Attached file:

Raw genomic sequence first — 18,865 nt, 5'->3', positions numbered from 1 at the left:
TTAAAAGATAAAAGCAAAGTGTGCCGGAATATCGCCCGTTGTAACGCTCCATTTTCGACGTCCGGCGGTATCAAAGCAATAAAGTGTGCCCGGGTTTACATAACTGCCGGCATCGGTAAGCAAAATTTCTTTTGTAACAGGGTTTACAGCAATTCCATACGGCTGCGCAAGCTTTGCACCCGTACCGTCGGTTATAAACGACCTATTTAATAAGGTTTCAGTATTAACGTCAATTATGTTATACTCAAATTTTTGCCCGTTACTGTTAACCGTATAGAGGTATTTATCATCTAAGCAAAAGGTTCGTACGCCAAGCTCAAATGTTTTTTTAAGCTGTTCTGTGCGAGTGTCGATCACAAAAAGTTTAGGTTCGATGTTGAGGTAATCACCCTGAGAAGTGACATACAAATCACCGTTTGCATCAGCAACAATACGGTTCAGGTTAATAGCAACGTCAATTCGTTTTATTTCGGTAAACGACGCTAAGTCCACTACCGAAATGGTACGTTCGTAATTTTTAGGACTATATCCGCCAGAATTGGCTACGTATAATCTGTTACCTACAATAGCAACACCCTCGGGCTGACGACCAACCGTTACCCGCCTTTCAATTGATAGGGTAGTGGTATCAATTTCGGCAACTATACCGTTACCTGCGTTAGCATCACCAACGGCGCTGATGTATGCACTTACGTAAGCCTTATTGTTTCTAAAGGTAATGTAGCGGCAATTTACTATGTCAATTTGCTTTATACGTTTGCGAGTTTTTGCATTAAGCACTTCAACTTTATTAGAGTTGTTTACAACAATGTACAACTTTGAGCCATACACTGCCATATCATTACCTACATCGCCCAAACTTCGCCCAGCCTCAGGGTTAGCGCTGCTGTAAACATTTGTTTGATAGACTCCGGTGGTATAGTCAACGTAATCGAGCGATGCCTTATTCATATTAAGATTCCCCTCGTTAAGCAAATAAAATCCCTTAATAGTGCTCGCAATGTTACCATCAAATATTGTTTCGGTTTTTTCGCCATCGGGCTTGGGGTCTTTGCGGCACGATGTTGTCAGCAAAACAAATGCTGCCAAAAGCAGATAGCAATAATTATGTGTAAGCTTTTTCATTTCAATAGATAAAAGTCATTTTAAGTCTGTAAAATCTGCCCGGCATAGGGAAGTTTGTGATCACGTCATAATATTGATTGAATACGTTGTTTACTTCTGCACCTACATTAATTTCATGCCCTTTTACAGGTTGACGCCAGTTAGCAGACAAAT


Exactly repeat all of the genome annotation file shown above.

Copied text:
Raw genomic sequence first — 18,865 nt, 5'->3', positions numbered from 1 at the left:
TTAAAAGATAAAAGCAAAGTGTGCCGGAATATCGCCCGTTGTAACGCTCCATTTTCGACGTCCGGCGGTATCAAAGCAATAAAGTGTGCCCGGGTTTACATAACTGCCGGCATCGGTAAGCAAAATTTCTTTTGTAACAGGGTTTACAGCAATTCCATACGGCTGCGCAAGCTTTGCACCCGTACCGTCGGTTATAAACGACCTATTTAATAAGGTTTCAGTATTAACGTCAATTATGTTATACTCAAATTTTTGCCCGTTACTGTTAACCGTATAGAGGTATTTATCATCTAAGCAAAAGGTTCGTACGCCAAGCTCAAATGTTTTTTTAAGCTGTTCTGTGCGAGTGTCGATCACAAAAAGTTTAGGTTCGATGTTGAGGTAATCACCCTGAGAAGTGACATACAAATCACCGTTTGCATCAGCAACAATACGGTTCAGGTTAATAGCAACGTCAATTCGTTTTATTTCGGTAAACGACGCTAAGTCCACTACCGAAATGGTACGTTCGTAATTTTTAGGACTATATCCGCCAGAATTGGCTACGTATAATCTGTTACCTACAATAGCAACACCCTCGGGCTGACGACCAACCGTTACCCGCCTTTCAATTGATAGGGTAGTGGTATCAATTTCGGCAACTATACCGTTACCTGCGTTAGCATCACCAACGGCGCTGATGTATGCACTTACGTAAGCCTTATTGTTTCTAAAGGTAATGTAGCGGCAATTTACTATGTCAATTTGCTTTATACGTTTGCGAGTTTTTGCATTAAGCACTTCAACTTTATTAGAGTTGTTTACAACAATGTACAACTTTGAGCCATACACTGCCATATCATTACCTACATCGCCCAAACTTCGCCCAGCCTCAGGGTTAGCGCTGCTGTAAACATTTGTTTGATAGACTCCGGTGGTATAGTCAACGTAATCGAGCGATGCCTTATTCATATTAAGATTCCCCTCGTTAAGCAAATAAAATCCCTTAATAGTGCTCGCAATGTTACCATCAAATATTGTTTCGGTTTTTTCGCCATCGGGCTTGGGGTCTTTGCGGCACGATGTTGTCAGCAAAACAAATGCTGCCAAAAGCAGATAGCAATAATTATGTGTAAGCTTTTTCATTTCAATAGATAAAAGTCATTTTAAGTCTGTAAAATCTGCCCGGCATAGGGAAGTTTGTGATCACGTCATAATATTGATTGAATACGTTGTTTACTTCTGCACCTACATTAATTTCATGCCCTTTTACAGGTTGACGCCAGTTAGCAGACAAAT